The new FDA: navigating the moving line between consumer & medical.

Creating new products used to be easier – it was clear whether it was a consumer product or a medical device. As new categories emerge, the boundary becomes more complex and less clear. For some products focused on health and well-being, it’s now possible to take two separate paths that could impact the business model and commercial position. Fortunately, the FDA has recently developed guidance on how to navigate these two pathways.

The FDA determines if a product is regulated, i.e., that they classify it as a medical device. In this discussion, ‘consumer product’ refers to a product the FDA does not consider a medical device, i.e., is not regulated.

This series of questions can help navigate these two pathway options, and are later explored in greater depth:

1. Does the product have associated risk? Is it diagnosing or treating? If yes, it’s most likely the FDA would consider it a regulated medical device.

2. Is it on the boundary between regulated or not, and is it low risk? If so, there is likely the ability to choose a particular pathway based on the claims made, driving towards being classified as a medical device or not.

3. What is the benefit to choosing the medical device pathway? Consider the pros and cons to understand commercial risk, timing, and cost.

4. If a regulated device is not the desired pathway, what claims can be made without triggering FDA regulation while still marketing the device in the best possible way?

Sorting out the boundaries – is it a medical device?

The boundary is shifting in the definition of what is a medical device. A device used to be defined as a physical thing, but now can be solely software. To synthesize from recent guidance documents, the general boundaries are:

It is a medical device if it is:

  • Diagnosing, making clinical recommendations, analyzing data to make medical conclusions, or
  • Collecting and analyzing raw physiological data: “acquire, process, or analyze a medical image or a signal from an in-vitro diagnostic device or a pattern or signal from a signal acquisition system”

It’s a consumer product (not a medical device) if it is (all of the following):

  • Gathering and presenting information
  • Assessing data against known guidelines and clinical practices (e.g. there are known guidelines which inform what should be done, and this serves only to identify which guidelines are relevant)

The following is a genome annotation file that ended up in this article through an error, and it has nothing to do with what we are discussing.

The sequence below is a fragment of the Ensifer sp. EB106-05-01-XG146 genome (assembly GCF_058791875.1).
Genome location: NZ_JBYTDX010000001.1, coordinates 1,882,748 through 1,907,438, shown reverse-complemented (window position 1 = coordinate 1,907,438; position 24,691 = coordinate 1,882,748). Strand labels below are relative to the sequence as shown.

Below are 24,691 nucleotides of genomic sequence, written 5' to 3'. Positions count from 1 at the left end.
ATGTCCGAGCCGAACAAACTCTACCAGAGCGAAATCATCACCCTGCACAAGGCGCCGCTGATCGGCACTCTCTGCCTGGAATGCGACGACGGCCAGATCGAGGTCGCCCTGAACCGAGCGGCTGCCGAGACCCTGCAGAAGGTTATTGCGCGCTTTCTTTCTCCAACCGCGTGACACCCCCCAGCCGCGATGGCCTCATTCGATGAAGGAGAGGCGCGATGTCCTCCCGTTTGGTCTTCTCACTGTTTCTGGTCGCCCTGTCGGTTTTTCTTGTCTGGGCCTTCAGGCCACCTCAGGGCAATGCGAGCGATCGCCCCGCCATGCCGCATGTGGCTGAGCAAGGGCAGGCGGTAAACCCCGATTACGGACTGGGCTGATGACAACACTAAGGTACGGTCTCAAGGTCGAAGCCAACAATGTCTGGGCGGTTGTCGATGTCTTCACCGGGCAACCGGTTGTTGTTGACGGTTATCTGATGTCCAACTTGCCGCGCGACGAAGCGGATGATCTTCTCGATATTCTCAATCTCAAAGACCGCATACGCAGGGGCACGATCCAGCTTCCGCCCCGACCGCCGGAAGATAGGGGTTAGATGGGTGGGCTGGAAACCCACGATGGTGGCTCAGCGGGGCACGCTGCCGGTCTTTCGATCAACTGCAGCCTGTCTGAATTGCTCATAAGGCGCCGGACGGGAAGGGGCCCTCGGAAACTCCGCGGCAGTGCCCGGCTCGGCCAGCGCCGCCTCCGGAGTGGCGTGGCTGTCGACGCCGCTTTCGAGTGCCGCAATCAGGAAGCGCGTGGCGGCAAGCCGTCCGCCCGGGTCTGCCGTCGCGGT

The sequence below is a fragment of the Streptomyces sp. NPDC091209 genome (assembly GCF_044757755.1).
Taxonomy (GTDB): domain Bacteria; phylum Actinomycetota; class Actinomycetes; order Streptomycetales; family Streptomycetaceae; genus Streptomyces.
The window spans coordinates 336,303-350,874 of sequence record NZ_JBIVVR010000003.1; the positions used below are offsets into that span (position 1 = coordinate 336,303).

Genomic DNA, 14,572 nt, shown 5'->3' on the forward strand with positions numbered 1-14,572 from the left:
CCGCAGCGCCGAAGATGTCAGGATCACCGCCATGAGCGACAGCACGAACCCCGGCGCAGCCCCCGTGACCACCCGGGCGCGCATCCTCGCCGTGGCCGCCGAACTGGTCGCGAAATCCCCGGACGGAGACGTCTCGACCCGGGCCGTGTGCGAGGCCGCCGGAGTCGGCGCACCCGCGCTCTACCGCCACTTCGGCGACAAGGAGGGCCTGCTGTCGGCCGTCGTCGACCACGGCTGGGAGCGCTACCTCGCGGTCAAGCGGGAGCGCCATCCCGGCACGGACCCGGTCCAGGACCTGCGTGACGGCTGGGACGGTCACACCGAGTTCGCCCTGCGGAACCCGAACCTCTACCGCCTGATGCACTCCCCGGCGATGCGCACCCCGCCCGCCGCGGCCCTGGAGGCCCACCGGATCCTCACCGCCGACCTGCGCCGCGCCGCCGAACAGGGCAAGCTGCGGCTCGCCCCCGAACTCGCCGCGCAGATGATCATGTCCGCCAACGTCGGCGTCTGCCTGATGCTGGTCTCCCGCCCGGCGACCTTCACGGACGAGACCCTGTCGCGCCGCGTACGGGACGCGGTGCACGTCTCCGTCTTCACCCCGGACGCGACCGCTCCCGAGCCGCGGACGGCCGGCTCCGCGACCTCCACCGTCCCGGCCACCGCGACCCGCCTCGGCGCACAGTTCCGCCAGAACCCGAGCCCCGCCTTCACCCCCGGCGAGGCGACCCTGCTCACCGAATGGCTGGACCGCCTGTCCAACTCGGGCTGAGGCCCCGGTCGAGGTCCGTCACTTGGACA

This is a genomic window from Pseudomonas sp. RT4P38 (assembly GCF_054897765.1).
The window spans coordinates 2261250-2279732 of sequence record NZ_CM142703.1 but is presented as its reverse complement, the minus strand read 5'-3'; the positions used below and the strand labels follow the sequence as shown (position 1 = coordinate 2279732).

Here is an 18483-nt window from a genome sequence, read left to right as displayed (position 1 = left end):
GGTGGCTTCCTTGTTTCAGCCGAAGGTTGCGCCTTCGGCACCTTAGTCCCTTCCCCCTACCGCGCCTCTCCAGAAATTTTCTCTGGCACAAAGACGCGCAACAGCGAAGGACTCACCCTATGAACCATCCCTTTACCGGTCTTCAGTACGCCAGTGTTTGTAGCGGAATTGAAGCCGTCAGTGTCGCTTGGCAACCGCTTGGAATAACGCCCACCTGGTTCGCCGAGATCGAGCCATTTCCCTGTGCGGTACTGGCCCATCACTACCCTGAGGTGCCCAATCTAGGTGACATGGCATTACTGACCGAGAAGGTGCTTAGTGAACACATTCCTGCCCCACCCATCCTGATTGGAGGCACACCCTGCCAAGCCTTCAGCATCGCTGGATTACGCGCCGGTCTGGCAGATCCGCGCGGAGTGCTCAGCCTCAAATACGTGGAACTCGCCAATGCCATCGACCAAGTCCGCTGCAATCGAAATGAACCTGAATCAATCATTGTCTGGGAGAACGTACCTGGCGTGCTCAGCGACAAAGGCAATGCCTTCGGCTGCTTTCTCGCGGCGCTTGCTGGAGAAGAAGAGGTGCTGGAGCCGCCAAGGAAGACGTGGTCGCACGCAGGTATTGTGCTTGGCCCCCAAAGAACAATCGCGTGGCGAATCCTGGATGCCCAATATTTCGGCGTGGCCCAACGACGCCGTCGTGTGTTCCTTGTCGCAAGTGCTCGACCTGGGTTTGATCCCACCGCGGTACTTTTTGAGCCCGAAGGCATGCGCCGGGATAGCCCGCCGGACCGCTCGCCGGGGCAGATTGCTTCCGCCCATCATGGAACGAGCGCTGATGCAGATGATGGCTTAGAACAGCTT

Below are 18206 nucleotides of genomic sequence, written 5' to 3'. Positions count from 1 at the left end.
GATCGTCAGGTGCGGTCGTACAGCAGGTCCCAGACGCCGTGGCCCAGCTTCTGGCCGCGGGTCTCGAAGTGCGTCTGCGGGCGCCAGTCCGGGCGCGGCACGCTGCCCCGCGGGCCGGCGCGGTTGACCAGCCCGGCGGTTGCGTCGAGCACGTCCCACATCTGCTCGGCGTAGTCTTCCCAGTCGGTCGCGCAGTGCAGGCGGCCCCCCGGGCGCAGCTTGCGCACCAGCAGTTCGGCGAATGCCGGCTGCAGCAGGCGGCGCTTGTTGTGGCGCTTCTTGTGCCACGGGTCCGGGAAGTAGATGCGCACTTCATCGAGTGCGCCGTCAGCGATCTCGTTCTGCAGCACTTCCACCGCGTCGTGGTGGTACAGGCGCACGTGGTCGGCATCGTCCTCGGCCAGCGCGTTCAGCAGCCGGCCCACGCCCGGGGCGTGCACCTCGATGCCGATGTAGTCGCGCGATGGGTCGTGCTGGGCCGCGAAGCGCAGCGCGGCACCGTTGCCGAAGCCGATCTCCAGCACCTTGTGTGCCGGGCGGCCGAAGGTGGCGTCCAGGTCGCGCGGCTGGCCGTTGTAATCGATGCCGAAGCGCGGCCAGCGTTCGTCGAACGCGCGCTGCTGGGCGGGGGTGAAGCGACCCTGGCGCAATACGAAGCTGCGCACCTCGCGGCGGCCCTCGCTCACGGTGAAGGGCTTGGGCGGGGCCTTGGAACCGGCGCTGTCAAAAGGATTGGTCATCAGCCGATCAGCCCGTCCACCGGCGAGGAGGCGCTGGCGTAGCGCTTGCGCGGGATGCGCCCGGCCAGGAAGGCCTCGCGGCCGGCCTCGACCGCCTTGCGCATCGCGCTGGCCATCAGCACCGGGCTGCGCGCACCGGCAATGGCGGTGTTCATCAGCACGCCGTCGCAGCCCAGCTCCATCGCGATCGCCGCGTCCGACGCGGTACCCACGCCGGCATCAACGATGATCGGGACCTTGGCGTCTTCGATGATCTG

• Designed not to provide the diagnosis, but provide something to be reviewed by a medical practitioner
  • A general wellness product that meets the following two factors: (1) is intended for only general wellness use, and (2) presents a low risk to the safety of users and other persons

What claims can you make?

As the FDA clears/approves a drug or device, it’s also evaluating the set of claims made about the benefit of the product. 

Do you want to seek FDA clearance/approval? Here are some pros and cons.

Seeking FDA clearance / approval pros and cons

After deciding the pathway (regulated / not regulated), there are important considerations and actions appropriate to that chosen pathway. If the choice is to not submit to the FDA, the challenge becomes developing strong claims without crossing the line of it becoming a medical device. The FDA has provided guidance about this:

“A general wellness product, for the purposes of this guidance, has (1) an intended use that relates to maintaining or encouraging a general state of health or a healthy activity, or (2) an intended use that relates the role of healthy lifestyle with helping to reduce the risk or impact of certain chronic diseases or conditions and where it is well understood and accepted that healthy lifestyle choices may play an important role in health outcomes for the disease or condition."

Here is a weight-related product example the FDA used to clarify general wellness vs. medical claims:

  • General Wellness claims:
    • to promote a healthy weight, encourage healthy eating, or assist with weight loss goals
  • Medical claims
    • that a product will treat or diagnose obesity
    • that a product will treat an eating disorder, such as anorexia

The FDA guidance clarifies how to steer the claims:

“Both subcategories of disease-related general wellness claims should only be based on references where it is well understood that healthy lifestyle choices may reduce the risk or impact of a chronic disease or medical condition. That is, the claim that the healthy lifestyle choice(s) may play an important role in health outcomes should be generally accepted; such associations are described in peer-reviewed scientific publications or official statements made by healthcare professional organizations.”